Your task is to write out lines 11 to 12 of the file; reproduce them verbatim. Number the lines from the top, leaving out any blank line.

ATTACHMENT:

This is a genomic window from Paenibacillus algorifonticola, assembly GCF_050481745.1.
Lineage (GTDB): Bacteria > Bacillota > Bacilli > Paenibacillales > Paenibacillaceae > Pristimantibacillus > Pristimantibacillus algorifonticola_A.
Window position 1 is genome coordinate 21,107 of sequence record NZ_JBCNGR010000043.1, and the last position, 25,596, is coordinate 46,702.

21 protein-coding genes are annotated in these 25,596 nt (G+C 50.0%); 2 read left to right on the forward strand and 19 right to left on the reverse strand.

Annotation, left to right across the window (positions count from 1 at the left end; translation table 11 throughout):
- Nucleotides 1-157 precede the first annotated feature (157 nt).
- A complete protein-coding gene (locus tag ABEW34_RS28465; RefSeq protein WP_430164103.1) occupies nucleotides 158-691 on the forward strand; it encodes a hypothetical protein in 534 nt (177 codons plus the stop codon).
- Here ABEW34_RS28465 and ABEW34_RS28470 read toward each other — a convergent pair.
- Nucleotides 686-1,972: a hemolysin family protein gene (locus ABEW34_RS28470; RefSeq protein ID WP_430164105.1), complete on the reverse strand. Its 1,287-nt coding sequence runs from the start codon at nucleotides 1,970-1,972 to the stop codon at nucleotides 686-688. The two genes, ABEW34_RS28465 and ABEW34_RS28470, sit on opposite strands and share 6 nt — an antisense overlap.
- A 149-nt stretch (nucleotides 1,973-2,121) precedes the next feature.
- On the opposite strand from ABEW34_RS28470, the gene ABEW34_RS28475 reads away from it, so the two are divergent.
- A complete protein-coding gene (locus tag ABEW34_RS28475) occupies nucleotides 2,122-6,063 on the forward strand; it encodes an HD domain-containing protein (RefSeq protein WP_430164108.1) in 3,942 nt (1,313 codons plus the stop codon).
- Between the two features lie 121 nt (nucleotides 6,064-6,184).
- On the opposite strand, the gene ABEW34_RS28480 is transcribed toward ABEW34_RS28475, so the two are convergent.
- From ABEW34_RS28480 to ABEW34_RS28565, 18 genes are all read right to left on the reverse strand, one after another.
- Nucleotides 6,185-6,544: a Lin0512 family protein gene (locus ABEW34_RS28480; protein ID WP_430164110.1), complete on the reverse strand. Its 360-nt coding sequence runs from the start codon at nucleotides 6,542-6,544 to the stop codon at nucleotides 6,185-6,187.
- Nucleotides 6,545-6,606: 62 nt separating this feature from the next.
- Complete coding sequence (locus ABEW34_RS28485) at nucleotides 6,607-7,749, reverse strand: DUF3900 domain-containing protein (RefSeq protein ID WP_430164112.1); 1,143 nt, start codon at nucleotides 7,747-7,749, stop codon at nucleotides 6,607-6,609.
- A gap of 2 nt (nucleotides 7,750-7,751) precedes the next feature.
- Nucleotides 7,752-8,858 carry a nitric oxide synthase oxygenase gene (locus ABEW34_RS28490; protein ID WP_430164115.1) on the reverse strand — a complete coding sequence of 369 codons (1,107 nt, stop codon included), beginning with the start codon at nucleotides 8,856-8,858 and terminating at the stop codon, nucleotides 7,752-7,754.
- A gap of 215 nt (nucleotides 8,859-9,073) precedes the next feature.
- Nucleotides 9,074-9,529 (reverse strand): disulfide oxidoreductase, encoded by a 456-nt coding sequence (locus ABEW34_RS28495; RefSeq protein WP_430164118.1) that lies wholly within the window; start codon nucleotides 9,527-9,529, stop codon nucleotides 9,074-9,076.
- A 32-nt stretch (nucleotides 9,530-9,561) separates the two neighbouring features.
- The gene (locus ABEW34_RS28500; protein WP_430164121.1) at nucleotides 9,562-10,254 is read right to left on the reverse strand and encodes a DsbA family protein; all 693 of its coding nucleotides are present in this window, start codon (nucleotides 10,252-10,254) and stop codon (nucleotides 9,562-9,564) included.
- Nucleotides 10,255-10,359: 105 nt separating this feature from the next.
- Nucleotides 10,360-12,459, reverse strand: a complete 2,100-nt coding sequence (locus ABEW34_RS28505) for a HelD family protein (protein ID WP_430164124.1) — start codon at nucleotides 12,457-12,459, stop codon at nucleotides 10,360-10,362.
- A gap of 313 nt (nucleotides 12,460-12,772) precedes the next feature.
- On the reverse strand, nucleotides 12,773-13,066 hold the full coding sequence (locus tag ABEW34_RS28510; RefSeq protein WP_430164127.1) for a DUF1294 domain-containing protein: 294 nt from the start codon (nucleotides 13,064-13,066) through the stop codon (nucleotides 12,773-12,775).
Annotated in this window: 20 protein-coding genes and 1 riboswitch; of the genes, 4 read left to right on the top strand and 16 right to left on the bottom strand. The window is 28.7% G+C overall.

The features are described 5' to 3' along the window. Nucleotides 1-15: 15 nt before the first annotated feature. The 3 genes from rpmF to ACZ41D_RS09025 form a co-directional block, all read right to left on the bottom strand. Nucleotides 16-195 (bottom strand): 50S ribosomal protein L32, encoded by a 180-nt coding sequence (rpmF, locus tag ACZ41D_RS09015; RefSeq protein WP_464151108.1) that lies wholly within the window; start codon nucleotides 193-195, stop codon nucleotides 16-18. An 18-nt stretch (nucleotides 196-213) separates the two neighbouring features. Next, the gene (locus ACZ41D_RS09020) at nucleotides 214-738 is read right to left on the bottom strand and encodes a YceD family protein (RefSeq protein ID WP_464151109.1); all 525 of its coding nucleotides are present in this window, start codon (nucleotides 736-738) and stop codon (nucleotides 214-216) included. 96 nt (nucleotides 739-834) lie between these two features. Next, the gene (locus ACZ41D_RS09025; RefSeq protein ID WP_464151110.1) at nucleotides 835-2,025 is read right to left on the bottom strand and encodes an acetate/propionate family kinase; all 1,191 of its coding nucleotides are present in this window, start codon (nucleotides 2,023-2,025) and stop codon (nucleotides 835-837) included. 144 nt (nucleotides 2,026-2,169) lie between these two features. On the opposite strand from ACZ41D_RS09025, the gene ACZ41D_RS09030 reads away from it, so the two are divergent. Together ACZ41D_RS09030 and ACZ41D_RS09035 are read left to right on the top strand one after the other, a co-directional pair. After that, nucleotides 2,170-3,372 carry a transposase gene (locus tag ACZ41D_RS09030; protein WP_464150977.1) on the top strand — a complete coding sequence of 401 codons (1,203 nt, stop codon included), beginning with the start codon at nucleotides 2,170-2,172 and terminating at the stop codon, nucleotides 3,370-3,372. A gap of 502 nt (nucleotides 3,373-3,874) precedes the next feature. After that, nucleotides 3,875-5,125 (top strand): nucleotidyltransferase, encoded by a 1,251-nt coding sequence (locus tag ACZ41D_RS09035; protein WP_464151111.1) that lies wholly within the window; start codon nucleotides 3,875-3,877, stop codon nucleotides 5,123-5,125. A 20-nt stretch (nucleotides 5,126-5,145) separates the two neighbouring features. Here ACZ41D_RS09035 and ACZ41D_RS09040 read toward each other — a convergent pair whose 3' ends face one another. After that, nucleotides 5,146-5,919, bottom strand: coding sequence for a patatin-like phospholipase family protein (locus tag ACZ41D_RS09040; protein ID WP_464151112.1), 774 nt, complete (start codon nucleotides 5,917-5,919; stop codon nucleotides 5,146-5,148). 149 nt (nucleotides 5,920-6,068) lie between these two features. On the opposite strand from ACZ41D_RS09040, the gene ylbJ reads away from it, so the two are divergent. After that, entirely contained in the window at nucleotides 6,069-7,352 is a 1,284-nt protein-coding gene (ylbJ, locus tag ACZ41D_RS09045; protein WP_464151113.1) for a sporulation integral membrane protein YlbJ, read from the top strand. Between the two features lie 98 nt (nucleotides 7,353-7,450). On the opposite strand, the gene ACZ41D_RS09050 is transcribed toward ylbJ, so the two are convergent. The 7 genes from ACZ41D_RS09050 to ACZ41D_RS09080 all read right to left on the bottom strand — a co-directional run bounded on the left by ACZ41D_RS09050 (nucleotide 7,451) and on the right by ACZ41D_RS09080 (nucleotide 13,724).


- On the opposite strand from ABEW34_RS28470, the gene ABEW34_RS28475 reads away from it, so the two are divergent.
- A complete protein-coding gene (locus tag ABEW34_RS28475) occupies nucleotides 2,122-6,063 on the forward strand; it encodes an HD domain-containing protein (RefSeq protein WP_430164108.1) in 3,942 nt (1,313 codons plus the stop codon).